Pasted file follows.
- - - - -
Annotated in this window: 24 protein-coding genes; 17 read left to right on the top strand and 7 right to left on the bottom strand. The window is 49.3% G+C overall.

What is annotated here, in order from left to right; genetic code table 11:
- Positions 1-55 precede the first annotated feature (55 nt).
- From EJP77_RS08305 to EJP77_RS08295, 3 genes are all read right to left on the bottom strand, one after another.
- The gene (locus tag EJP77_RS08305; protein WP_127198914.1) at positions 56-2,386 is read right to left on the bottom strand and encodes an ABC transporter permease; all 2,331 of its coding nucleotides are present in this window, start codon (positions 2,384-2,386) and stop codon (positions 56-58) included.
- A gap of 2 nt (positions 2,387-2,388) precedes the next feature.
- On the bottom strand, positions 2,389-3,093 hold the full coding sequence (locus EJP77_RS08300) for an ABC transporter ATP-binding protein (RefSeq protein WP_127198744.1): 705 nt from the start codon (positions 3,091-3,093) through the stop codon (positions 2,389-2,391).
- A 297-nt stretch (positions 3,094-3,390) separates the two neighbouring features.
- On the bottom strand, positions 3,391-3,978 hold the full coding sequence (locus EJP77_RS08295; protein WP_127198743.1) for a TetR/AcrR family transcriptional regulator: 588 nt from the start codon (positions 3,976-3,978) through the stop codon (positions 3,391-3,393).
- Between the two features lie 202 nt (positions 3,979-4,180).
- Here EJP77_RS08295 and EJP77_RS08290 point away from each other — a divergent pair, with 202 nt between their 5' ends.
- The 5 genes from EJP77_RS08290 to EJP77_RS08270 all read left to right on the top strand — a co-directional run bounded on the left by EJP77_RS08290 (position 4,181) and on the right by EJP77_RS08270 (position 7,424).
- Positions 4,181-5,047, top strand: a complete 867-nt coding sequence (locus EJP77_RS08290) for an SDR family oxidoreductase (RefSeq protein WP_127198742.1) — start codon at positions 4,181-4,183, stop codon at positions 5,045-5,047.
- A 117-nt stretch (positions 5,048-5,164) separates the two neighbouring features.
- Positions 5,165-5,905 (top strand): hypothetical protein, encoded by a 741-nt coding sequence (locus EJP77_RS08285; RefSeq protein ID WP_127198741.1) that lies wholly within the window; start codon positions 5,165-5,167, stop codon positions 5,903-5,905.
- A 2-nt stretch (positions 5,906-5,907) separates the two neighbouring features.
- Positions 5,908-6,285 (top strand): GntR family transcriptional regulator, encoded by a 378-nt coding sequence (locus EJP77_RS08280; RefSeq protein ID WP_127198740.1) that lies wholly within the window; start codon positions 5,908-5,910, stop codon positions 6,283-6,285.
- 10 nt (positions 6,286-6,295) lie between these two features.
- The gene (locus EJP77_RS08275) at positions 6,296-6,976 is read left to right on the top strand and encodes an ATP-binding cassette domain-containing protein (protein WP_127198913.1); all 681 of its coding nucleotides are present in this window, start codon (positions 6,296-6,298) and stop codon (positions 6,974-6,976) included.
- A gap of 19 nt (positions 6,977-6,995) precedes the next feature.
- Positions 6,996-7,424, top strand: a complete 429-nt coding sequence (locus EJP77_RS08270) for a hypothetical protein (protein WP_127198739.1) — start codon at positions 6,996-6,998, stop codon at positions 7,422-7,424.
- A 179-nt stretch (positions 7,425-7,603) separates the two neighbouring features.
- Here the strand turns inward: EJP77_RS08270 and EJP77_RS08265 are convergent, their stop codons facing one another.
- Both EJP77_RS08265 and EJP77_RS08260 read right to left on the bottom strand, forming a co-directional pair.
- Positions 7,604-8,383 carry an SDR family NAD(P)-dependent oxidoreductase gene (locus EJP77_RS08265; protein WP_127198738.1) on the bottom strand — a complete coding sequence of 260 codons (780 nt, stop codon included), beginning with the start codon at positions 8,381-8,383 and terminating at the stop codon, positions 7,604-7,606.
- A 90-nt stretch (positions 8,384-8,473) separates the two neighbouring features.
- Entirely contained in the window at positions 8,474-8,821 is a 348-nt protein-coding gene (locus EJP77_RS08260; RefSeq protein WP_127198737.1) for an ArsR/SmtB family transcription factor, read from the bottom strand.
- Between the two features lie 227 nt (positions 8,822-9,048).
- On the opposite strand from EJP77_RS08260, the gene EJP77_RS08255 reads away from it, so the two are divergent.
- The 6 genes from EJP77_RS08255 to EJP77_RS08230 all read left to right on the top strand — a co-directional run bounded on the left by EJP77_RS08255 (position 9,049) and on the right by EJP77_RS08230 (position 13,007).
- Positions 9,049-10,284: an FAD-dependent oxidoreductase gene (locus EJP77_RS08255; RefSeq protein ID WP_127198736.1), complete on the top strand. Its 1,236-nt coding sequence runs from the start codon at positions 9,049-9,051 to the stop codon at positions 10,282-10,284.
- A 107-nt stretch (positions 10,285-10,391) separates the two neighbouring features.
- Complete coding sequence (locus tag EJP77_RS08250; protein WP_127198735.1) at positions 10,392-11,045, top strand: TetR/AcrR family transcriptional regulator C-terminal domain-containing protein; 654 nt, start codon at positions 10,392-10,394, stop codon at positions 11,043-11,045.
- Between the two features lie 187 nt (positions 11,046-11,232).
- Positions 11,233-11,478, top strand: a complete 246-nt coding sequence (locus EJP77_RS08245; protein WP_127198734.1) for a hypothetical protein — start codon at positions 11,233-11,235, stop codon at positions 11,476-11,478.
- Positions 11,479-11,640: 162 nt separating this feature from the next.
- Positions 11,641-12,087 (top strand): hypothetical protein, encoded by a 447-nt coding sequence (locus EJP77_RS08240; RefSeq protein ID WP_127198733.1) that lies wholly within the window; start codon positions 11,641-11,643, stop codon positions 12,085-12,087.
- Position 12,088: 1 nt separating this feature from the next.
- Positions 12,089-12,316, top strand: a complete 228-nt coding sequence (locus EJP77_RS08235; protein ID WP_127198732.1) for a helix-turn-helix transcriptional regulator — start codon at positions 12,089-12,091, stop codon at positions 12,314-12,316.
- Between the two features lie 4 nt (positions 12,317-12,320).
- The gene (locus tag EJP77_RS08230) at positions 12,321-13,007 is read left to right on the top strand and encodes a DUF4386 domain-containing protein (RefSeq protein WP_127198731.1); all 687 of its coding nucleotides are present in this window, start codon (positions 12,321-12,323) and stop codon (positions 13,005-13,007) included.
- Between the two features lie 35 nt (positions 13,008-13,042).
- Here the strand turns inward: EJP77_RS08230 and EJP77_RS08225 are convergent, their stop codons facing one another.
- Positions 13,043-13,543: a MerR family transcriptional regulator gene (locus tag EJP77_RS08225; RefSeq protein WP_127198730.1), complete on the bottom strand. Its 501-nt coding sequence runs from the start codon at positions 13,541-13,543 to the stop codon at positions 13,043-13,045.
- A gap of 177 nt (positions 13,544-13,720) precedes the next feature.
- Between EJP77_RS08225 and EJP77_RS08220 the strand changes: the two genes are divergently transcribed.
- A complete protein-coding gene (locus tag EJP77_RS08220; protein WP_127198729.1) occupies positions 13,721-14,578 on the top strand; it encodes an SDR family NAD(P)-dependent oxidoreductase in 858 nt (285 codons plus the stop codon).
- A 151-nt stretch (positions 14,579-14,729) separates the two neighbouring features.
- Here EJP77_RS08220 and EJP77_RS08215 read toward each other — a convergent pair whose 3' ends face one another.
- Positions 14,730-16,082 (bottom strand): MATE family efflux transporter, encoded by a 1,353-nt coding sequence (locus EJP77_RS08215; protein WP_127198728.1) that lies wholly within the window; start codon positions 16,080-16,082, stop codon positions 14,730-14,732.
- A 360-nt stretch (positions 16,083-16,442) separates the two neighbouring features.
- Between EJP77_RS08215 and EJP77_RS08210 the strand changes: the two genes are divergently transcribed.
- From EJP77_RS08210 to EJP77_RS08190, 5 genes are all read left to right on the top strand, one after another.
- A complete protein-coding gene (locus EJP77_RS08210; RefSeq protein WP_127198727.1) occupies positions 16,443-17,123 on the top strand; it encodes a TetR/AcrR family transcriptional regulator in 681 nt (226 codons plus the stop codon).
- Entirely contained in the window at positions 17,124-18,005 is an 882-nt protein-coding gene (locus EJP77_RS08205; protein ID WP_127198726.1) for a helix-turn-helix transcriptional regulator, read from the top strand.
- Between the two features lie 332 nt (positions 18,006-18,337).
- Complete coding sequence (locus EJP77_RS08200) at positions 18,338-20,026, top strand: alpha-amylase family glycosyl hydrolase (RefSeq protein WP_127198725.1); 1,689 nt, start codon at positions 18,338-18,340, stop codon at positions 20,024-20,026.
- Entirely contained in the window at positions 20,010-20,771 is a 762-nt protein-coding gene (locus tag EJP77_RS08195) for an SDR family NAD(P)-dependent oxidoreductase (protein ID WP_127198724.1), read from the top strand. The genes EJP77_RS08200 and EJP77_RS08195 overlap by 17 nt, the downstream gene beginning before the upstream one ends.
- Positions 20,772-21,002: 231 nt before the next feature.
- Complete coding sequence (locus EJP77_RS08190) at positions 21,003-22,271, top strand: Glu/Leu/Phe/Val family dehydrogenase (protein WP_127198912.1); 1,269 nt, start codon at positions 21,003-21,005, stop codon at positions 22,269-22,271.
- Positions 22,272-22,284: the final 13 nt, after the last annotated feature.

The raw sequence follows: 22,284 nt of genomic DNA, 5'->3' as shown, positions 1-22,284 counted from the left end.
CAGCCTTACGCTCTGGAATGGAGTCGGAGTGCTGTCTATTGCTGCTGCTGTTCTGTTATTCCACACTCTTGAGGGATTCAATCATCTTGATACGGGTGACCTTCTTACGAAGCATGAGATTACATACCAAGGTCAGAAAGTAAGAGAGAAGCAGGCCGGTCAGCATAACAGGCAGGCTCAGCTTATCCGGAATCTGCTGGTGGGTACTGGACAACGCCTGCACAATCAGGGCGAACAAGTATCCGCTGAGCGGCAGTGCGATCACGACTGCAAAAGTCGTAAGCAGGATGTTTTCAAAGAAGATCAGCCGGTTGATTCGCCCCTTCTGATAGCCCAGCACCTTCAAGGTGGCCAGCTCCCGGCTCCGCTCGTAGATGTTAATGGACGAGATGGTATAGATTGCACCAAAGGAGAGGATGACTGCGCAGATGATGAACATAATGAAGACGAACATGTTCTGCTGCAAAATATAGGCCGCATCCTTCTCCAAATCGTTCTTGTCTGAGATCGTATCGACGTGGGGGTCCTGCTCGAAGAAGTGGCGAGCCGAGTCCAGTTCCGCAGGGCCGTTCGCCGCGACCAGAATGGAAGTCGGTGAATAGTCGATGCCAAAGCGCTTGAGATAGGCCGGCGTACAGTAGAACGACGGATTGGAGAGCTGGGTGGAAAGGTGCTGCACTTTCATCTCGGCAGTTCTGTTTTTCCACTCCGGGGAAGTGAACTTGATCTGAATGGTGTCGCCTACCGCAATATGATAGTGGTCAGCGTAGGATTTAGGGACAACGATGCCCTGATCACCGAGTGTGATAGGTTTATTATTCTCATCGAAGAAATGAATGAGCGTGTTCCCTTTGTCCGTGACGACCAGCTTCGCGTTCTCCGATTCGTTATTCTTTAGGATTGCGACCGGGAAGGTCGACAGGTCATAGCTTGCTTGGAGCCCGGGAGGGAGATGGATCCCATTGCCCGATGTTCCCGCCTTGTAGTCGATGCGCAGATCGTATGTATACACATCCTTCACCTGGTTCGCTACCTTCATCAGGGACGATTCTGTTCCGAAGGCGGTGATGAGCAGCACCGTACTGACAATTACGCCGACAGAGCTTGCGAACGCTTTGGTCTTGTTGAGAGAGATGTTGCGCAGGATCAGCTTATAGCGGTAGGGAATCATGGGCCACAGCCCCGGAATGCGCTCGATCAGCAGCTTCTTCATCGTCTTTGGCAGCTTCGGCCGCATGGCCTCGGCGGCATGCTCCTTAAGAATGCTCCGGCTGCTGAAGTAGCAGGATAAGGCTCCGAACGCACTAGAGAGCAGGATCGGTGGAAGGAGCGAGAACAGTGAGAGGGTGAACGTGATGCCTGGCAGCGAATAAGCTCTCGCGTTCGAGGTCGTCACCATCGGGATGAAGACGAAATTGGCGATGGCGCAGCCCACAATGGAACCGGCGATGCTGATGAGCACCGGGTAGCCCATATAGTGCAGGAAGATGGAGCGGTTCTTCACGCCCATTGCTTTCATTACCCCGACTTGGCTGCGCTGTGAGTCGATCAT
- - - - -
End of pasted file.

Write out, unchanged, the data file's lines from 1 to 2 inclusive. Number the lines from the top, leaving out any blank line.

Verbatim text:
Annotated in this window: 24 protein-coding genes; 17 read left to right on the top strand and 7 right to left on the bottom strand. The window is 49.3% G+C overall.

What is annotated here, in order from left to right; genetic code table 11: